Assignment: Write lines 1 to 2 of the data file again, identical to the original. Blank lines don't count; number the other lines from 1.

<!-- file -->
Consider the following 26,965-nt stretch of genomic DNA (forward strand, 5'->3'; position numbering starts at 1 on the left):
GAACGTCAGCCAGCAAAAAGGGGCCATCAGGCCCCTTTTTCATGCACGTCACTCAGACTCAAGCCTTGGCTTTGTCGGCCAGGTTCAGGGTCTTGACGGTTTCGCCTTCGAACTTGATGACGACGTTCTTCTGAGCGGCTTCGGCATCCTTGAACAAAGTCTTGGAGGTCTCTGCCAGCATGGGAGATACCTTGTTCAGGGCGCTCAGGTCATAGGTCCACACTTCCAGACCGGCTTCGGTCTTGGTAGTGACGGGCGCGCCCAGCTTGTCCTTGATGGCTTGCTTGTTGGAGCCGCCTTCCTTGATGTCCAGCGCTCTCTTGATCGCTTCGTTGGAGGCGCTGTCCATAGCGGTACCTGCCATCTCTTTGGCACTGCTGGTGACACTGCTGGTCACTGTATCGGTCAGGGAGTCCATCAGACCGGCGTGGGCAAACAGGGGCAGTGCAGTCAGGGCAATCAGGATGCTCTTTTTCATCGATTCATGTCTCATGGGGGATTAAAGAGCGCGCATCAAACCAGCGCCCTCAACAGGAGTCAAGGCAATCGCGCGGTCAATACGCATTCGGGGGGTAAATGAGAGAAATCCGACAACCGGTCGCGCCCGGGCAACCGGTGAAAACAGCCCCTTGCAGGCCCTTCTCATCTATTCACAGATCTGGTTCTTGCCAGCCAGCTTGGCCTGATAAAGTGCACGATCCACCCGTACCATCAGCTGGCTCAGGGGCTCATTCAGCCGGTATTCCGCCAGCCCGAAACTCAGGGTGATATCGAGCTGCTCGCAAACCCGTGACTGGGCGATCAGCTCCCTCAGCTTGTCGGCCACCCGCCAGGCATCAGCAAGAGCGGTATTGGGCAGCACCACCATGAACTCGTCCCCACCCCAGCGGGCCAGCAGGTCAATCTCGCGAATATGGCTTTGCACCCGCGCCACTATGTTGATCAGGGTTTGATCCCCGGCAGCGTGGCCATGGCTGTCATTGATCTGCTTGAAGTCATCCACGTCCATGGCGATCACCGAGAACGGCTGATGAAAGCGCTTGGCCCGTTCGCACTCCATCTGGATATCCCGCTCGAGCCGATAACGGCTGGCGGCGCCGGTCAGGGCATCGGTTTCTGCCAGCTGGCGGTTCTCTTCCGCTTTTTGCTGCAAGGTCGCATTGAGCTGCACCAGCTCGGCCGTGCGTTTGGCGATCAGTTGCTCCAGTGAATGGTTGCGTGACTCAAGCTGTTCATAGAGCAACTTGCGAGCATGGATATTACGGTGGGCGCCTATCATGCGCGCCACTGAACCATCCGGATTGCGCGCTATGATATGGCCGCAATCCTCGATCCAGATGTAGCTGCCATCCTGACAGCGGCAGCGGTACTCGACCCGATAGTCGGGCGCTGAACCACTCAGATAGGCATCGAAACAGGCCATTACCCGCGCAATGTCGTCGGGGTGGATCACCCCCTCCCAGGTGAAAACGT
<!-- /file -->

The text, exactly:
Consider the following 26,965-nt stretch of genomic DNA (forward strand, 5'->3'; position numbering starts at 1 on the left):
GAACGTCAGCCAGCAAAAAGGGGCCATCAGGCCCCTTTTTCATGCACGTCACTCAGACTCAAGCCTTGGCTTTGTCGGCCAGGTTCAGGGTCTTGACGGTTTCGCCTTCGAACTTGATGACGACGTTCTTCTGAGCGGCTTCGGCATCCTTGAACAAAGTCTTGGAGGTCTCTGCCAGCATGGGAGATACCTTGTTCAGGGCGCTCAGGTCATAGGTCCACACTTCCAGACCGGCTTCGGTCTTGGTAGTGACGGGCGCGCCCAGCTTGTCCTTGATGGCTTGCTTGTTGGAGCCGCCTTCCTTGATGTCCAGCGCTCTCTTGATCGCTTCGTTGGAGGCGCTGTCCATAGCGGTACCTGCCATCTCTTTGGCACTGCTGGTGACACTGCTGGTCACTGTATCGGTCAGGGAGTCCATCAGACCGGCGTGGGCAAACAGGGGCAGTGCAGTCAGGGCAATCAGGATGCTCTTTTTCATCGATTCATGTCTCATGGGGGATTAAAGAGCGCGCATCAAACCAGCGCCCTCAACAGGAGTCAAGGCAATCGCGCGGTCAATACGCATTCGGGGGGTAAATGAGAGAAATCCGACAACCGGTCGCGCCCGGGCAACCGGTGAAAACAGCCCCTTGCAGGCCCTTCTCATCTATTCACAGATCTGGTTCTTGCCAGCCAGCTTGGCCTGATAAAGTGCACGATCCACCCGTACCATCAGCTGGCTCAGGGGCTCATTCAGCCGGTATTCCGCCAGCCCGAAACTCAGGGTGATATCGAGCTGCTCGCAAACCCGTGACTGGGCGATCAGCTCCCTCAGCTTGTCGGCCACCCGCCAGGCATCAGCAAGAGCGGTATTGGGCAGCACCACCATGAACTCGTCCCCACCCCAGCGGGCCAGCAGGTCAATCTCGCGAATATGGCTTTGCACCCGCGCCACTATGTTGATCAGGGTTTGATCCCCGGCAGCGTGGCCATGGCTGTCATTGATCTGCTTGAAGTCATCCACGTCCATGGCGATCACCGAGAACGGCTGATGAAAGCGCTTGGCCCGTTCGCACTCCATCTGGATATCCCGCTCGAGCCGATAACGGCTGGCGGCGCCGGTCAGGGCATCGGTTTCTGCCAGCTGGCGGTTCTCTTCCGCTTTTTGCTGCAAGGTCGCATTGAGCTGCACCAGCTCGGCCGTGCGTTTGGCGATCAGTTGCTCCAGTGAATGGTTGCGTGACTCAAGCTGTTCATAGAGCAACTTGCGAGCATGGATATTACGGTGGGCGCCTATCATGCGCGCCACTGAACCATCCGGATTGCGCGCTATGATATGGCCGCAATCCTCGATCCAGATGTAGCTGCCATCCTGACAGCGGCAGCGGTACTCGACCCGATAGTCGGGCGCTGAACCACTCAGATAGGCATCGAAACAGGCCATTACCCGCGCAATGTCGTCGGGGTGGATCACCCCCTCCCAGGTGAAAACGT